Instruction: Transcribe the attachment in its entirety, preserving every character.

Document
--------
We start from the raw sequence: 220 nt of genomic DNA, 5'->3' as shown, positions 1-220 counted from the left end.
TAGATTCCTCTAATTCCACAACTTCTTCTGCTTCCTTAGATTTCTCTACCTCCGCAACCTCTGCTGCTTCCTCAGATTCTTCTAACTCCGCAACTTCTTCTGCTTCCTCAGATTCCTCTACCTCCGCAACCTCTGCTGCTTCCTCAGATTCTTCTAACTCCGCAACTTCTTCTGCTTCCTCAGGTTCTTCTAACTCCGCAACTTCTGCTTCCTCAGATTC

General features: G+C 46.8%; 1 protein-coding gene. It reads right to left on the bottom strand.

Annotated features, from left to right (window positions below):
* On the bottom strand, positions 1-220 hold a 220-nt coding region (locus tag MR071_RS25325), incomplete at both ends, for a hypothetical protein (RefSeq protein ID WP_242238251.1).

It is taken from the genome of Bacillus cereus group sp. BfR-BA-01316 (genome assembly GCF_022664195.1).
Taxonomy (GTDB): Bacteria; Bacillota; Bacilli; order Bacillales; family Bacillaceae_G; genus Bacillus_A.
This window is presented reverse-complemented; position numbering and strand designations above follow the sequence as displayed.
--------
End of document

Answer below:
We start from the raw sequence: 220 nt of genomic DNA, 5'->3' as shown, positions 1-220 counted from the left end.
TAGATTCCTCTAATTCCACAACTTCTTCTGCTTCCTTAGATTTCTCTACCTCCGCAACCTCTGCTGCTTCCTCAGATTCTTCTAACTCCGCAACTTCTTCTGCTTCCTCAGATTCCTCTACCTCCGCAACCTCTGCTGCTTCCTCAGATTCTTCTAACTCCGCAACTTCTTCTGCTTCCTCAGGTTCTTCTAACTCCGCAACTTCTGCTTCCTCAGATTC

General features: G+C 46.8%; 1 protein-coding gene. It reads right to left on the bottom strand.

Annotated features, from left to right (window positions below):
* On the bottom strand, positions 1-220 hold a 220-nt coding region (locus tag MR071_RS25325), incomplete at both ends, for a hypothetical protein (RefSeq protein ID WP_242238251.1).

It is taken from the genome of Bacillus cereus group sp. BfR-BA-01316 (genome assembly GCF_022664195.1).
Taxonomy (GTDB): Bacteria; Bacillota; Bacilli; order Bacillales; family Bacillaceae_G; genus Bacillus_A.
This window is presented reverse-complemented; position numbering and strand designations above follow the sequence as displayed.